Section 4D. (a) A victim of trafficking of persons for sexual servitude under section 50 of chapter 265 or of trafficking of persons for forced services under section 51 of said chapter 265 may bring a civil action for trafficking of persons for forced labor or services or sexual servitude. The court may award actual damages, compensatory damages, punitive damages, injunctive relief or any other appropriate relief. A prevailing plaintiff shall also be awarded attorney's fees and costs. Treble damages may be awarded on proof of actual damages if the defendant's acts were willful and malicious.
(b) A civil action for trafficking of persons for forced labor or services or sexual servitude shall be commenced within 3 years of the date on which the human trafficking victim was freed from human trafficking or, if the victim was a child during the commission of the offense, within 3 years after the date the plaintiff attains the age of 18.
(c) If a person entitled to sue is under a disability at the time the cause of action accrues, such that it is impossible or impracticable for such person to bring an action, the time during which the plaintiff is under a disability shall toll the statute until the disability ceases.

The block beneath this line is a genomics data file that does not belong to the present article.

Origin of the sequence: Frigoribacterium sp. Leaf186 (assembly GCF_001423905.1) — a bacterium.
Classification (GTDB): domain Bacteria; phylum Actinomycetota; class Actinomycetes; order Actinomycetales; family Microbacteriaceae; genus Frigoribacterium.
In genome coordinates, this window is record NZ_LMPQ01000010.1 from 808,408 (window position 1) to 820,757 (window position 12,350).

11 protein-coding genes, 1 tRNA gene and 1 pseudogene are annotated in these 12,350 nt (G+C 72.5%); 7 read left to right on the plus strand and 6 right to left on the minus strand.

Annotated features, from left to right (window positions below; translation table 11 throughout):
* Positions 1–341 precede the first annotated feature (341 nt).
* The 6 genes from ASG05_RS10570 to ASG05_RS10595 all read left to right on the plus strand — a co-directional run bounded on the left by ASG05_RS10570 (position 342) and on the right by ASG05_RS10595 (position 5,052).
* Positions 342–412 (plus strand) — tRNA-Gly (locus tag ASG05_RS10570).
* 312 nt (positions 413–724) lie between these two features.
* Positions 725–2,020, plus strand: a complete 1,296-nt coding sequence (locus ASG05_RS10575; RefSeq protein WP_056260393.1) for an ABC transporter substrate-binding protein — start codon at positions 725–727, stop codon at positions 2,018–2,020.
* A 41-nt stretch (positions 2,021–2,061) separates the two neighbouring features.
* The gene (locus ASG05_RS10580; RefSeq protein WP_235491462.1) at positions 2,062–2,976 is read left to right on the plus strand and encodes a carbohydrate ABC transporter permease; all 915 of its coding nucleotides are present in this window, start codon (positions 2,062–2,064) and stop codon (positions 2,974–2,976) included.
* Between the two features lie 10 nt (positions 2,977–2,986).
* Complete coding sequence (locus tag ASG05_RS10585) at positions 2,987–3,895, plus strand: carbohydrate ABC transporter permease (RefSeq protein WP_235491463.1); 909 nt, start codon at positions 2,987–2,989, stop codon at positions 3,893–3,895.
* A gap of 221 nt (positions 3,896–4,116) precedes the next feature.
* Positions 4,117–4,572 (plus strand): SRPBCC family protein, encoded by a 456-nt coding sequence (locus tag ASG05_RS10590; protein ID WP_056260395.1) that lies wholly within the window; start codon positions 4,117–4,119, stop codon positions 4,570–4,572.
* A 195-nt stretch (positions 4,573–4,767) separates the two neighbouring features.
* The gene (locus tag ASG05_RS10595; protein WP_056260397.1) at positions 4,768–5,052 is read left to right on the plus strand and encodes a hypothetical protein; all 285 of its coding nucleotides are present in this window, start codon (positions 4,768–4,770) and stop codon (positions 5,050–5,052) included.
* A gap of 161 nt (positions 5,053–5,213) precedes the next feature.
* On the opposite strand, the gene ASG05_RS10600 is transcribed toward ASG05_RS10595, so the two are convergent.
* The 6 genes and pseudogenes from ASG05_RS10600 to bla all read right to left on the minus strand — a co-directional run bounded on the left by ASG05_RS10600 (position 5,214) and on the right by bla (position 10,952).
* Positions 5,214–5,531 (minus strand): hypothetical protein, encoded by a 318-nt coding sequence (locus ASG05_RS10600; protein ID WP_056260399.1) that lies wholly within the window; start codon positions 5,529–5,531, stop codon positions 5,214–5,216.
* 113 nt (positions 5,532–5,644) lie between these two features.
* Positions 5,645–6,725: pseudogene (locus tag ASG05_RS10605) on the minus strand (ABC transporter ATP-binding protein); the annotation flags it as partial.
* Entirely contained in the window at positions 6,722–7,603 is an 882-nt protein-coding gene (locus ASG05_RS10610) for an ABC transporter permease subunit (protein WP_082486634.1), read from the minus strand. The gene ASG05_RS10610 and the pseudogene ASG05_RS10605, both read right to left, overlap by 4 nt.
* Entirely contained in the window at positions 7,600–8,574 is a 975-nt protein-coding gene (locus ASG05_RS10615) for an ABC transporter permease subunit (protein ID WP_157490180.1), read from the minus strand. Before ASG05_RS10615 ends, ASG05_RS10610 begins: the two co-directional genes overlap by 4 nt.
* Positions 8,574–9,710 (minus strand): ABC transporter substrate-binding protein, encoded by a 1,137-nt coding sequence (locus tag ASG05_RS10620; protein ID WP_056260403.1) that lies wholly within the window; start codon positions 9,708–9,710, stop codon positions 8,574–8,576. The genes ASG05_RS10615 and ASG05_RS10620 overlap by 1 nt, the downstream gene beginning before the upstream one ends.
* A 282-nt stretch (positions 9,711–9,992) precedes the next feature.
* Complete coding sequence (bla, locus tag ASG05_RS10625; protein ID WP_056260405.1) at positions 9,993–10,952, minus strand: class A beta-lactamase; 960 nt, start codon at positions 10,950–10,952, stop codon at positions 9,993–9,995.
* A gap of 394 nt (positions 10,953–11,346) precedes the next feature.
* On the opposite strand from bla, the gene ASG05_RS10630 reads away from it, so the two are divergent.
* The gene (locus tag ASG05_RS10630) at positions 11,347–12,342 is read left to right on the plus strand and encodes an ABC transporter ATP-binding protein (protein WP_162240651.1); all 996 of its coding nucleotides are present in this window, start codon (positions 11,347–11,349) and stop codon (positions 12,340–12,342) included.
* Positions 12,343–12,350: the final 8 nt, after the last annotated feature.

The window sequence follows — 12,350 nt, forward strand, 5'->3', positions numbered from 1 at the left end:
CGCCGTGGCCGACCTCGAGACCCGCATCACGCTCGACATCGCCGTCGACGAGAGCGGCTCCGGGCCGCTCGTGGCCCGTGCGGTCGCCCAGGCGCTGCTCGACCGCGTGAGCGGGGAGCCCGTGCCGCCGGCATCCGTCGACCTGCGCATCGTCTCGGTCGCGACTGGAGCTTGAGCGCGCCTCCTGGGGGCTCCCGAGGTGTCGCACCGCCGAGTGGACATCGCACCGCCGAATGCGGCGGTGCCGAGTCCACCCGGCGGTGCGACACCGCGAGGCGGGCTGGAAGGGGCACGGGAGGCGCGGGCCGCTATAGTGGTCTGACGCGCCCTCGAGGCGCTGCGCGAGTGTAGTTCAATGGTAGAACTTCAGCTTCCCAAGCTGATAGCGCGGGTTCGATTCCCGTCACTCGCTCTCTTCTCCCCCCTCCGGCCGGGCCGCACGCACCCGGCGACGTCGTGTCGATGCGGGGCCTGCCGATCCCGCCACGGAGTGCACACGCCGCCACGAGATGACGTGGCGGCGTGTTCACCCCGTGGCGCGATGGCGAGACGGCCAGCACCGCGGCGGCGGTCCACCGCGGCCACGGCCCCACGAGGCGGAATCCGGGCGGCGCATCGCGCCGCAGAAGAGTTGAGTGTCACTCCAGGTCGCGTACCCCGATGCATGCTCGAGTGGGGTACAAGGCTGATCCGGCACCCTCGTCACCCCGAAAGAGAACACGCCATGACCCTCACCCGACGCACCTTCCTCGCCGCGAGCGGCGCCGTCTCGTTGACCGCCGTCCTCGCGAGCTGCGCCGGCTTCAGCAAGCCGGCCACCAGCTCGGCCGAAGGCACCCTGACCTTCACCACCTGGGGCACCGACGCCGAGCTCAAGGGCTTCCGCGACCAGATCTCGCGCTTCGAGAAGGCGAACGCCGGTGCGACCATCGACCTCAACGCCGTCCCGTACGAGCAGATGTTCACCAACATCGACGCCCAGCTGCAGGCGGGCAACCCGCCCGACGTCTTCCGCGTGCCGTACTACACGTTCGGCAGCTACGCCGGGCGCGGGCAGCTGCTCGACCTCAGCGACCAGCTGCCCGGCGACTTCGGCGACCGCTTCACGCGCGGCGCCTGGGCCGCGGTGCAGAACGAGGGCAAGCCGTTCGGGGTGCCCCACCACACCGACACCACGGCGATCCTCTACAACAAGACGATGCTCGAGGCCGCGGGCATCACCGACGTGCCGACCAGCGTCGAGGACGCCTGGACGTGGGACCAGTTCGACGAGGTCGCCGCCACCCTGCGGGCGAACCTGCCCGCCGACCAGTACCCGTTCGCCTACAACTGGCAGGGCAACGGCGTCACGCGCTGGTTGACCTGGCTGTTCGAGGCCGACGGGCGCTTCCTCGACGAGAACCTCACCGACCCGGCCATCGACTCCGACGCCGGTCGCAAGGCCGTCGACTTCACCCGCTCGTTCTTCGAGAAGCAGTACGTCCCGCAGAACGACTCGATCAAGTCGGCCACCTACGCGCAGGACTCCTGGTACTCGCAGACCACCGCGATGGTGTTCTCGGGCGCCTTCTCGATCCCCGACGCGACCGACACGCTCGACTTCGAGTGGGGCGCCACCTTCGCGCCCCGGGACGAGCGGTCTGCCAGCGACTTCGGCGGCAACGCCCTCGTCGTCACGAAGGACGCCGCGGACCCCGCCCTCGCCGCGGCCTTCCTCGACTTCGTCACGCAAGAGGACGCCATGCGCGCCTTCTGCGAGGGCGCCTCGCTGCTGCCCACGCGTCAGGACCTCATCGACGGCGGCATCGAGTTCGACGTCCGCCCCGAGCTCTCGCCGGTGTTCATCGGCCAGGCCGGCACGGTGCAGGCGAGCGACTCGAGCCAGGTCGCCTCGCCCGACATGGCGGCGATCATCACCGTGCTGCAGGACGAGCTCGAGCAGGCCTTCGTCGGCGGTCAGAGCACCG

(d) In the event that a child plaintiff is under a disability, the failure of the child's guardian ad litem to bring a plaintiff's action within the applicable limitation period shall not prejudice the plaintiff's right to do so after his disability ceases.
(e) A defendant shall be estopped from asserting a defense of the statute of limitations if the expiration of the statute is due to the defendant inducing the plaintiff to delay the filing of the action, preventing the plaintiff from filing the action or threats made by the defendant that caused duress upon the plaintiff.
(f) Any legal guardian, family member, representative of the human trafficking victim or court appointee may represent the human trafficking victim's rights, in the event the human trafficking victim is deceased or otherwise unable to represent his own interests in court.